What Happened to Promised Airflow Management Efficiency Savings? (Part 1)
Long-time reader Hondo Q. from data center hot bed Lihue, Kauai writes in, “What’s going on? I have plugged all the holes in my data center; I have installed blanking panels in every unused rack mount space; I have put in floor grommets in all the tile cut-out openings. I have added doors to the ends of my hot aisles. I have connected the tops of my ICT equipment cabinets to the drop ceiling and I have added plenum extensions to my cooling units. I have sealed up all the openings between my servers and the cabinet side panels. I have sealed up between the cabinets and the floor and between all the cabinets. But I have not seen any consequential drop in my electric bill. What have I missed?”
First of all, I’d like to extend a note of appreciation to Hondo for his polite discourse. Under similar circumstances, it would not be surprising to read, “Professor Seaton, I spent all this money and did not get anything for it. You are full of crap!” Second of all, I did not find a letter from Hondo in my virtual mailbox. In fact, I don’t even know if there is a Hondo in Lihue or, with all due respect to my parents’ home town, if there is even a data center there. Nevertheless, my hypothetical Hondo raises a concern I continue to hear, albeit not from my regular readers. Therefore, this is the blog that you forward to any of your data center friends who may not be a part of any of these distribution outlet communities. After all, any committed reader who has powered through the series of algorithm blogs over the previous four plus months will know that airflow management disciplines enable:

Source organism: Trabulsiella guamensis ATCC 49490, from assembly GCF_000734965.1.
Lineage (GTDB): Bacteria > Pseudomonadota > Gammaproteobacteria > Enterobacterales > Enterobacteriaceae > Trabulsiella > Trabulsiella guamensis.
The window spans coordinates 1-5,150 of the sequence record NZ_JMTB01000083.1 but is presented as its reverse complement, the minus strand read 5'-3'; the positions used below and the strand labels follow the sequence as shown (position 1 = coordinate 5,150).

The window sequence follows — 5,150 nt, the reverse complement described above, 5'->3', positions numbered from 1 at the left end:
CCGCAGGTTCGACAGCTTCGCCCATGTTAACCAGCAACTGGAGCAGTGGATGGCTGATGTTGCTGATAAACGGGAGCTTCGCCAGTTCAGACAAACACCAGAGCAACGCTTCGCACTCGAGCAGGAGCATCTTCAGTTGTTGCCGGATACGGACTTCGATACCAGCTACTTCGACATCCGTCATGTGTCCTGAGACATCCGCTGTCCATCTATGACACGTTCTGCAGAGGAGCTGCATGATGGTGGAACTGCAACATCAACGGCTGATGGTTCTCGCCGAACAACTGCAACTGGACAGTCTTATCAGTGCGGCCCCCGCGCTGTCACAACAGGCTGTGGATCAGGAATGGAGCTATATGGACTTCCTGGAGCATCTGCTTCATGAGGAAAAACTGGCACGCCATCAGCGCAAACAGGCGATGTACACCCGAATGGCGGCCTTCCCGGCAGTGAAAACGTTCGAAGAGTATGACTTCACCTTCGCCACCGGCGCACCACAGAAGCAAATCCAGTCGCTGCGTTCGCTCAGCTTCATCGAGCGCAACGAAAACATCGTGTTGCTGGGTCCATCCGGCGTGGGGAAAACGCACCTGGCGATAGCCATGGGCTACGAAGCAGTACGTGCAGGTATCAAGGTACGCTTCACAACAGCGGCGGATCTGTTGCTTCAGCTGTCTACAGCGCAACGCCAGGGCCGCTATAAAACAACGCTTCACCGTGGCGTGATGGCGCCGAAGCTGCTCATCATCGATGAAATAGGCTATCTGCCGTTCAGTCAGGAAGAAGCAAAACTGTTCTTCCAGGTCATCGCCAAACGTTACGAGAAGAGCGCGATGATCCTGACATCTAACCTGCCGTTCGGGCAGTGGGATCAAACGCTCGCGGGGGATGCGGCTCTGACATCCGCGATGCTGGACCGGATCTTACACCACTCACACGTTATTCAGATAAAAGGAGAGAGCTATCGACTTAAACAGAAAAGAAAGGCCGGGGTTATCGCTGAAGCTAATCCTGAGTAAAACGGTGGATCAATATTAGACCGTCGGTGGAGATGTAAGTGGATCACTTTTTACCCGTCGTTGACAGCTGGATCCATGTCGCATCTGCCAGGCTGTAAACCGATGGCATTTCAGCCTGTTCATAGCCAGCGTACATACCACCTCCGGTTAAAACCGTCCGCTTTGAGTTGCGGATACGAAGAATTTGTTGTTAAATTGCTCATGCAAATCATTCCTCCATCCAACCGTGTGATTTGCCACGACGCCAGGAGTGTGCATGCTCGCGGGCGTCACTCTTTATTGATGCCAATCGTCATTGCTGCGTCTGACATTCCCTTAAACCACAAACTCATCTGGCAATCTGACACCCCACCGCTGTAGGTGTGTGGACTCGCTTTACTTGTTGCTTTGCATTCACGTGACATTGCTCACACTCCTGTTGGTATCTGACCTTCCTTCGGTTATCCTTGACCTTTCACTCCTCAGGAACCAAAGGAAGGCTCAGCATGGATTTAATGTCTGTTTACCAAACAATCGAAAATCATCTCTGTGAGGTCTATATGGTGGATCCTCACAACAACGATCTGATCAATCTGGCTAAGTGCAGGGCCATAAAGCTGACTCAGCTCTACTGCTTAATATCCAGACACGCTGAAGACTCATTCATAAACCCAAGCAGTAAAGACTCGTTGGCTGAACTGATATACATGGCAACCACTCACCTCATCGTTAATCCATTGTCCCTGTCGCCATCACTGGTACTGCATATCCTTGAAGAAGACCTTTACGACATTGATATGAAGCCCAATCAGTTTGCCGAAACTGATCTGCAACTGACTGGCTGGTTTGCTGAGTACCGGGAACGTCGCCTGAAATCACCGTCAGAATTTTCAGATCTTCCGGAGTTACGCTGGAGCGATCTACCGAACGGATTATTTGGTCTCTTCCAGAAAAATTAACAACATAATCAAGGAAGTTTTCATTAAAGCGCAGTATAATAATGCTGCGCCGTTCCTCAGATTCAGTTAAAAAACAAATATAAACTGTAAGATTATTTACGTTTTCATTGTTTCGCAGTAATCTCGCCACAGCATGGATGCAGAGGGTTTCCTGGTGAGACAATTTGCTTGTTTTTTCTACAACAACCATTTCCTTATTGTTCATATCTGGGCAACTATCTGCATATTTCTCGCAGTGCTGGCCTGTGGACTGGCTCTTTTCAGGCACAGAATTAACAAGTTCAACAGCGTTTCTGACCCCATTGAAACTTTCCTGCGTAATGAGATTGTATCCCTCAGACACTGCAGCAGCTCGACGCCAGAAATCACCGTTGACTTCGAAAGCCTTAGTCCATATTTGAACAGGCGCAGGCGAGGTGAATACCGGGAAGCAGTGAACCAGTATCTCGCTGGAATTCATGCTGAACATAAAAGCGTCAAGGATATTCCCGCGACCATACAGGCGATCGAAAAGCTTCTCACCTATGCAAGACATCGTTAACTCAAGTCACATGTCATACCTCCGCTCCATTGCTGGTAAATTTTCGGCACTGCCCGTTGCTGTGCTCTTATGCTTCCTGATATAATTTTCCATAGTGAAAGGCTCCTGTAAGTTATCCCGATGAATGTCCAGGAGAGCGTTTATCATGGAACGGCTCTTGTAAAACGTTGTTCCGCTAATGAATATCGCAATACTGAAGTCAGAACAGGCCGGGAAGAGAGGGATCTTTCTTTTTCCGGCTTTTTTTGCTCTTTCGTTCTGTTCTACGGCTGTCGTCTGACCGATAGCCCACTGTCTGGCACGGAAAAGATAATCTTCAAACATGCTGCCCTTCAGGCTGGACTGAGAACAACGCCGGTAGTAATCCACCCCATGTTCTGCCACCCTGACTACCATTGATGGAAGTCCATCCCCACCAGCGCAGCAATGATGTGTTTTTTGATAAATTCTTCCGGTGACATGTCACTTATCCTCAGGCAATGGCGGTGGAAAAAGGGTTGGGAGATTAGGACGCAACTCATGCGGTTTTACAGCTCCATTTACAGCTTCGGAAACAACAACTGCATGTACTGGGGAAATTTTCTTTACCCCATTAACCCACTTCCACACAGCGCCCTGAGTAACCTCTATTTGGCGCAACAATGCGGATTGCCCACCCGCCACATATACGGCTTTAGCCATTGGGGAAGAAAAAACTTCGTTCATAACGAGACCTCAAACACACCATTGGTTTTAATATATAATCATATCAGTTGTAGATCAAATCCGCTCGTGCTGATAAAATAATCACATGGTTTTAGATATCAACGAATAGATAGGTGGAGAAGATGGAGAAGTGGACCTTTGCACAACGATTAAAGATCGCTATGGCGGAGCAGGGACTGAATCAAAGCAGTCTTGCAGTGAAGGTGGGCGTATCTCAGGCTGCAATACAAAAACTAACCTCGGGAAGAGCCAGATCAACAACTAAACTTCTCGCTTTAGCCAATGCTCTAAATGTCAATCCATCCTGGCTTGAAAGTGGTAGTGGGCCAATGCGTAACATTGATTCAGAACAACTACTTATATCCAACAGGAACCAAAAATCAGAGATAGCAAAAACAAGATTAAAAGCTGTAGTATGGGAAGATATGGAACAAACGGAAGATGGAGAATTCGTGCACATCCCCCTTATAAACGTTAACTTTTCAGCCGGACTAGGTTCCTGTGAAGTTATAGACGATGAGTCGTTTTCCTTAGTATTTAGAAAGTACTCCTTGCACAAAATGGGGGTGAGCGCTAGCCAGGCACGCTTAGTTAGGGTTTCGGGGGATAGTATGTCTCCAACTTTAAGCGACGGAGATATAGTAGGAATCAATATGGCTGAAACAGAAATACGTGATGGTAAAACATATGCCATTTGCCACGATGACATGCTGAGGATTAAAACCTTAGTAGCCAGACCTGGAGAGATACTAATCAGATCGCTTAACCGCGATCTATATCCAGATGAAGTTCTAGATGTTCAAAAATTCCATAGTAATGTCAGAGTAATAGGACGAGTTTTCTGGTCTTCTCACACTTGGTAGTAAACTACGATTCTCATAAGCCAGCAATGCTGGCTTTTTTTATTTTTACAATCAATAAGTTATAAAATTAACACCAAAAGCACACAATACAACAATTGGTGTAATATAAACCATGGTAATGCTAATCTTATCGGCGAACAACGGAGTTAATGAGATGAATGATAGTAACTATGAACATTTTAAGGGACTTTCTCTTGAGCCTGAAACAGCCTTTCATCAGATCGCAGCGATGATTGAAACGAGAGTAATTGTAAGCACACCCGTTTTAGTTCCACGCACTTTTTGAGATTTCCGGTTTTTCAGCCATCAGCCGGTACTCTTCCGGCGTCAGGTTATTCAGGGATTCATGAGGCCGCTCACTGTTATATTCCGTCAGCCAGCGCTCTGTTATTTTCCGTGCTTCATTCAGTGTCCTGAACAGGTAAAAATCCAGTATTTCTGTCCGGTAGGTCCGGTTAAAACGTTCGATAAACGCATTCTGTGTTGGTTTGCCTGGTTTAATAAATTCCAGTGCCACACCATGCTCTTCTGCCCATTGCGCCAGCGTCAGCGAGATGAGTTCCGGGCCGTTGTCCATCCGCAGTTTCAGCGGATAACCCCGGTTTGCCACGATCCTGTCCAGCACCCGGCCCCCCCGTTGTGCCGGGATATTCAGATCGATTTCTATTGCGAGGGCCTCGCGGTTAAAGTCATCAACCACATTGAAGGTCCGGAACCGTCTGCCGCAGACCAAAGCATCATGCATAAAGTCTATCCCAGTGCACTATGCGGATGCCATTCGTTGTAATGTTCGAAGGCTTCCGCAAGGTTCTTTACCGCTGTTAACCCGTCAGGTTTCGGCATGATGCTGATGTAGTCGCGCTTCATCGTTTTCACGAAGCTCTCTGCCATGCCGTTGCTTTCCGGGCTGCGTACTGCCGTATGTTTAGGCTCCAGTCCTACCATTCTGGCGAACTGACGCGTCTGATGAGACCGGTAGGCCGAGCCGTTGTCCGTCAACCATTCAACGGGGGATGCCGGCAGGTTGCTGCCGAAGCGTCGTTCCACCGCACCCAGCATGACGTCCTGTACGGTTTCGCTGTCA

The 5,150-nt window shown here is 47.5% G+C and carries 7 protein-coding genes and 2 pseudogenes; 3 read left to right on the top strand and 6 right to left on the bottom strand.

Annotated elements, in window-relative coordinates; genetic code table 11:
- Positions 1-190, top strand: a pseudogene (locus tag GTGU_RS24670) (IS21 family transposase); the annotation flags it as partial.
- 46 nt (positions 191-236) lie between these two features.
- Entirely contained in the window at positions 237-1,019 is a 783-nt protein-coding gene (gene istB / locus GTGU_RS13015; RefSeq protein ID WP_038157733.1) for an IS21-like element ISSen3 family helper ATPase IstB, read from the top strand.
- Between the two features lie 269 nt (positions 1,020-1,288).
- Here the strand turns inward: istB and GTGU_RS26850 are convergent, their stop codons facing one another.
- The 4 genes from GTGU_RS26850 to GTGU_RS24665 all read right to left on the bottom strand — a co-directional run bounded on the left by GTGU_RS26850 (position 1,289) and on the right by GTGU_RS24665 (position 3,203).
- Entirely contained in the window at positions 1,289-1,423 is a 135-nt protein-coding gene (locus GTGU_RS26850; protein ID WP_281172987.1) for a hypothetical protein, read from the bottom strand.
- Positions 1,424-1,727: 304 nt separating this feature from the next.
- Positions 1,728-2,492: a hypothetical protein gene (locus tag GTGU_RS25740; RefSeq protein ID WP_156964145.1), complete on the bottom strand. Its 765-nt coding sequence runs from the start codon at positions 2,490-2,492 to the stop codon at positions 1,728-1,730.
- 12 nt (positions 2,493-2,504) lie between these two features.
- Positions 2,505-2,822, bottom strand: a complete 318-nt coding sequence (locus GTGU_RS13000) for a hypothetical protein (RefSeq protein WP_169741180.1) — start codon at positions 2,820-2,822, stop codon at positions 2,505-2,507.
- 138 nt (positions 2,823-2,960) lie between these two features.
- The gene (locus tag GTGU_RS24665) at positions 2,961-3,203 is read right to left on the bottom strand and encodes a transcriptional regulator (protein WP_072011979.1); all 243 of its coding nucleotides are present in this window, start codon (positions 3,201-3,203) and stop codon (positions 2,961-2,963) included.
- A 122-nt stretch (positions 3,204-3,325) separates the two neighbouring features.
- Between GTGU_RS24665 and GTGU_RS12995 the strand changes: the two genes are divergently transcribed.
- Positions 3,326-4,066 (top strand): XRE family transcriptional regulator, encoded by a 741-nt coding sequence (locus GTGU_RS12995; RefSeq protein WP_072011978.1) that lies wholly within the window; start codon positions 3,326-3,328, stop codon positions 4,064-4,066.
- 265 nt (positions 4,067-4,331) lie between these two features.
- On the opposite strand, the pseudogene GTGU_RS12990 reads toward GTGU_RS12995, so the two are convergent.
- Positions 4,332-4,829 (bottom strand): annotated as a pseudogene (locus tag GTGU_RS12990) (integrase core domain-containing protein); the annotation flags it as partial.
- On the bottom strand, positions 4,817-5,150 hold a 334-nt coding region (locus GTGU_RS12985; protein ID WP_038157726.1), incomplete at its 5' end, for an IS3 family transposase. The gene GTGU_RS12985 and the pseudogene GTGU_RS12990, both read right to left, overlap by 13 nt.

- Changes to cooling unit fan speeds
- Changes to cooling unit set points
- Changes to mechanical plant operation parameters
- Changes to free cooing access
- And most importantly, enables the data center manager to make those changes
Airflow management is a powerful data center energy-saving tool. In fact, in the ASHRAE flowcharts for optimizing set points for maximum energy efficiency, you cannot get out of the starting blocks until you can answer “yes” to the questions about the quality of your airflow management practices. So Hondo, based on your note, you have checked off all the boxes for airflow management except for correcting the airflow patterns of non-compliant switches. I am going to assume that was not an oversight and that you probably just did not have any of the typical pieces of network equipment in service with non-compliant airflow patterns.
That being the case, your airflow management has opened the door to significant data center energy savings. Nevertheless, you still need to walk through the door to take advantage of your good sense. Your blanking panels and floor grommets don’t have thumbs to manipulate thermostats and other control settings; that is what they pay you for Hondo. So the first thing you are going to want to do is to switch your set point from a return air set point to a supply air set point. I do not know where you were operating prior to implementing your airflow management initiatives, but I suspect you had a set point somewhere in the range of 68˚F to maybe 73˚F. If your goal is to keep all your ICT equipment from experiencing inlet air temperature above the ASHRAE TC9.9 recommended ceiling of 80.6˚F, you can start by making your supply air set point 75˚F. (You can fine-tune that later.) While your cooling equipment is settling into its new operating realm, let’s look at where you have been and where you arrived when you determined you were not getting the expected savings from your airflow management investment.
Figure 1: Server Cabinet Faces with Hot Spots